In October 2020, the federal government decided to close down the IDP camps under its jurisdiction in Diyala, Baghdad, Kirkuk, Saladin, Nineveh and Anbar governorates, but the camp closures hit a stumbling block as many IDPs accused of alignments with Islamic State (ISIS) and other including minority groups have not returned to their areas of origin due to fear of reprisal and poor infrastructure in their areas affetced by war against Islamic State (ISIS) militant group.
The federal decision excluded the Kurdistan Region’s IDP camps as about one million
IDP and refugees are still in the host community and the camps there, according to the Kurdistan Regional Government (KRG) Joint Crisis Coordination Center (JCC) latest data published in April.
The federal government plans to shutter
the remaining two IDP camps in Nineveh and Anbar governorates through providing essential public services and infrastructure rehabilitation to create the appropriate conditions for the voluntary return of IDPs to their areas of origin.
Jabro said that
there are currently 39,000 displaced families in the Kurdistan Region, saying his ministry has proposed new plans for the Iraqi government to secure alternative housing units in other areas other than the places of origins.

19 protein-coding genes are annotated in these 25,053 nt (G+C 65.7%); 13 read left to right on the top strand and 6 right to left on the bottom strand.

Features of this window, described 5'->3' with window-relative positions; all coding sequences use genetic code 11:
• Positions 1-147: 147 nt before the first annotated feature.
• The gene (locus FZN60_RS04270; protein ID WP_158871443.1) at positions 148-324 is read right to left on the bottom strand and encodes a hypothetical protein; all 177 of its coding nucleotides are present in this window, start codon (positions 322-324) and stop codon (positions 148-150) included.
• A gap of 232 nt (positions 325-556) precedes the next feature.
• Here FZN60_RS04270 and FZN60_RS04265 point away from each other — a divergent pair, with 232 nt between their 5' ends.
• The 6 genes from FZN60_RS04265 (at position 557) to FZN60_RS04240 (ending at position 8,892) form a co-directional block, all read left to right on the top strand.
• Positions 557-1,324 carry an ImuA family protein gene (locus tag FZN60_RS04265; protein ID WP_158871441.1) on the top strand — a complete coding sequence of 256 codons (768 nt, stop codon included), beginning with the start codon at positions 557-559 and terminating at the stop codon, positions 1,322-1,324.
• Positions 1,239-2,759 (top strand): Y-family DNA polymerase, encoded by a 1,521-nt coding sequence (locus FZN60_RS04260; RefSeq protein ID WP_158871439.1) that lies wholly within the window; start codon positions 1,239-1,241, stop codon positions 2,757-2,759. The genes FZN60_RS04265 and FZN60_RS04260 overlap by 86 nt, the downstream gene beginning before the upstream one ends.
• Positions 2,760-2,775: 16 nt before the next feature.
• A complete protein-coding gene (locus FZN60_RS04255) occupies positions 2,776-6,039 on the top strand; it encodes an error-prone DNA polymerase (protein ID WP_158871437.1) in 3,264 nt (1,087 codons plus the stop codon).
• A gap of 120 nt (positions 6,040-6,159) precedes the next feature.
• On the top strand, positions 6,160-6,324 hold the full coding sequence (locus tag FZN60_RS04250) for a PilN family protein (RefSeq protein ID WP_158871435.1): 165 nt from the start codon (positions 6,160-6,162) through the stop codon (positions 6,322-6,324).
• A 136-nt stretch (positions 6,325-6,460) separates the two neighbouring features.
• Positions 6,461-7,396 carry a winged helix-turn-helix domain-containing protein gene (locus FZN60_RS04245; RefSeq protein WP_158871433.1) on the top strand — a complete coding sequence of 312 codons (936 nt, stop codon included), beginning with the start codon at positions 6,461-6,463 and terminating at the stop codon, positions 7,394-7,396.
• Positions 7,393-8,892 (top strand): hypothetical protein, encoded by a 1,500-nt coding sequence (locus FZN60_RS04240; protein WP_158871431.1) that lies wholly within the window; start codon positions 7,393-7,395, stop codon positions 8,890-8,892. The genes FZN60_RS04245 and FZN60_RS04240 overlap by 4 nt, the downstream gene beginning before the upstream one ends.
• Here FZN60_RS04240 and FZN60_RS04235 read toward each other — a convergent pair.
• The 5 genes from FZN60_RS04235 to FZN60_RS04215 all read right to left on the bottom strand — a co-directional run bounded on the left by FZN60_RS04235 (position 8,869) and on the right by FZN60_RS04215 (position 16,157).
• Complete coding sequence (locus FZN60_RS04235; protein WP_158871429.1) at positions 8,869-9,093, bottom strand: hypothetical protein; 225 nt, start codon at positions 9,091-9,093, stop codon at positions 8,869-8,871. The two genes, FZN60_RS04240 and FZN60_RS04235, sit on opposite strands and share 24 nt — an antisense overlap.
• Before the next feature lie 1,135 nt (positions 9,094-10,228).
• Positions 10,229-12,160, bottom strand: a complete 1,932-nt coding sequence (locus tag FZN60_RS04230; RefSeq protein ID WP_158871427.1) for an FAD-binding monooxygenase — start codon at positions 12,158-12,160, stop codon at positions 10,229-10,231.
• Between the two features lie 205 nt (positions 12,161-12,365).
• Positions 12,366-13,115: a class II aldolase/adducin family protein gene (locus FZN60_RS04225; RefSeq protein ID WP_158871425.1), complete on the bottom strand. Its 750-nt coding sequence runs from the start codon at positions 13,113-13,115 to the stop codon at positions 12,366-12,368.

She also said that her ministry’s funding from the federal budget is about one billion Iraqi dinars.
“Some families refused to return to Sinjar for political reasons….Christians have been displaced more than once,” head of the Babylon Parliamentary Bloc Aswan al-Kaldani said, noting granting each returned family with a half and a million Iraqi dinars is “not sufficient.”
On Thursday, Iraq’s Security Media Cell said that
over eight thousand IDP returned to Sinjar district and Zumar sub-district.
Out of over six million people displaced due to battles against ISIS, over a million
still live in the camps after over three years of ISIS’s territorial collapse.
Iraq’s camp closures brought on strong reactions among the local and international organizations and accusing Iraq of forced expulsions.
“In Iraq, around 240,000 people are at immediate risk as camps for Internally Displaced Persons (IDPs) close across the country, forcing vulnerable families to return to homes that are damaged or destroyed by war – if they can return home at all,” Danish Refugee Council reported in December.